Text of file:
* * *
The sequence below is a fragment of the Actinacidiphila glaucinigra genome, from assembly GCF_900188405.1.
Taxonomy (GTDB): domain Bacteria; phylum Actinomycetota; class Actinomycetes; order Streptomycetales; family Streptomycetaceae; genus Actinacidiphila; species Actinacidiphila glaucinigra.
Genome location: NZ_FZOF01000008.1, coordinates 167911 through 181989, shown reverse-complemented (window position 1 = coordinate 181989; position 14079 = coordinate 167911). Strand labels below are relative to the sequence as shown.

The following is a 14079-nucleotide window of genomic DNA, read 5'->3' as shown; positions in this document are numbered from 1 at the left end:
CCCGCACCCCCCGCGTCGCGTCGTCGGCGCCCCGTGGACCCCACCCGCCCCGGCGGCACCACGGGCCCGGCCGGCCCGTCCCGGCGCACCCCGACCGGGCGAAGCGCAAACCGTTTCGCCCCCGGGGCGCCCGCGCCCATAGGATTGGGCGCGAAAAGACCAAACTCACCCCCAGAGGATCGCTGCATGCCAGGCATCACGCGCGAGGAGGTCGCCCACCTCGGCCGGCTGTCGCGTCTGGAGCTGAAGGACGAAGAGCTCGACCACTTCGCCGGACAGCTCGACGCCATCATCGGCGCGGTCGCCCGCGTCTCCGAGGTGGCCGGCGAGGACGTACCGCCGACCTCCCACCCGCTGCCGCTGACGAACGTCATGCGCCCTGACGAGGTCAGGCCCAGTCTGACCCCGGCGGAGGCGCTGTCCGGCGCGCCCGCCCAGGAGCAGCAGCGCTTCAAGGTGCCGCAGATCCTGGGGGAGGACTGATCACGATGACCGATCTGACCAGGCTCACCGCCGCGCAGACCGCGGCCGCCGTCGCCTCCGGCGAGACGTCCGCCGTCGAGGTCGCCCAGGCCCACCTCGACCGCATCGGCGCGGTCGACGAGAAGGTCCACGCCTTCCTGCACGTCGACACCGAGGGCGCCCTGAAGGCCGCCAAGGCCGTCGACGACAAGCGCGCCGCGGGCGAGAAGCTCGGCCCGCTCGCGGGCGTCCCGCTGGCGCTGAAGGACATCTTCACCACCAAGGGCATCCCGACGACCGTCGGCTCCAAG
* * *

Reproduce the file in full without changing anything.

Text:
The sequence below is a fragment of the Actinacidiphila glaucinigra genome, from assembly GCF_900188405.1.
Taxonomy (GTDB): domain Bacteria; phylum Actinomycetota; class Actinomycetes; order Streptomycetales; family Streptomycetaceae; genus Actinacidiphila; species Actinacidiphila glaucinigra.
Genome location: NZ_FZOF01000008.1, coordinates 167911 through 181989, shown reverse-complemented (window position 1 = coordinate 181989; position 14079 = coordinate 167911). Strand labels below are relative to the sequence as shown.

The following is a 14079-nucleotide window of genomic DNA, read 5'->3' as shown; positions in this document are numbered from 1 at the left end:
CCCGCACCCCCCGCGTCGCGTCGTCGGCGCCCCGTGGACCCCACCCGCCCCGGCGGCACCACGGGCCCGGCCGGCCCGTCCCGGCGCACCCCGACCGGGCGAAGCGCAAACCGTTTCGCCCCCGGGGCGCCCGCGCCCATAGGATTGGGCGCGAAAAGACCAAACTCACCCCCAGAGGATCGCTGCATGCCAGGCATCACGCGCGAGGAGGTCGCCCACCTCGGCCGGCTGTCGCGTCTGGAGCTGAAGGACGAAGAGCTCGACCACTTCGCCGGACAGCTCGACGCCATCATCGGCGCGGTCGCCCGCGTCTCCGAGGTGGCCGGCGAGGACGTACCGCCGACCTCCCACCCGCTGCCGCTGACGAACGTCATGCGCCCTGACGAGGTCAGGCCCAGTCTGACCCCGGCGGAGGCGCTGTCCGGCGCGCCCGCCCAGGAGCAGCAGCGCTTCAAGGTGCCGCAGATCCTGGGGGAGGACTGATCACGATGACCGATCTGACCAGGCTCACCGCCGCGCAGACCGCGGCCGCCGTCGCCTCCGGCGAGACGTCCGCCGTCGAGGTCGCCCAGGCCCACCTCGACCGCATCGGCGCGGTCGACGAGAAGGTCCACGCCTTCCTGCACGTCGACACCGAGGGCGCCCTGAAGGCCGCCAAGGCCGTCGACGACAAGCGCGCCGCGGGCGAGAAGCTCGGCCCGCTCGCGGGCGTCCCGCTGGCGCTGAAGGACATCTTCACCACCAAGGGCATCCCGACGACCGTCGGCTCCAAG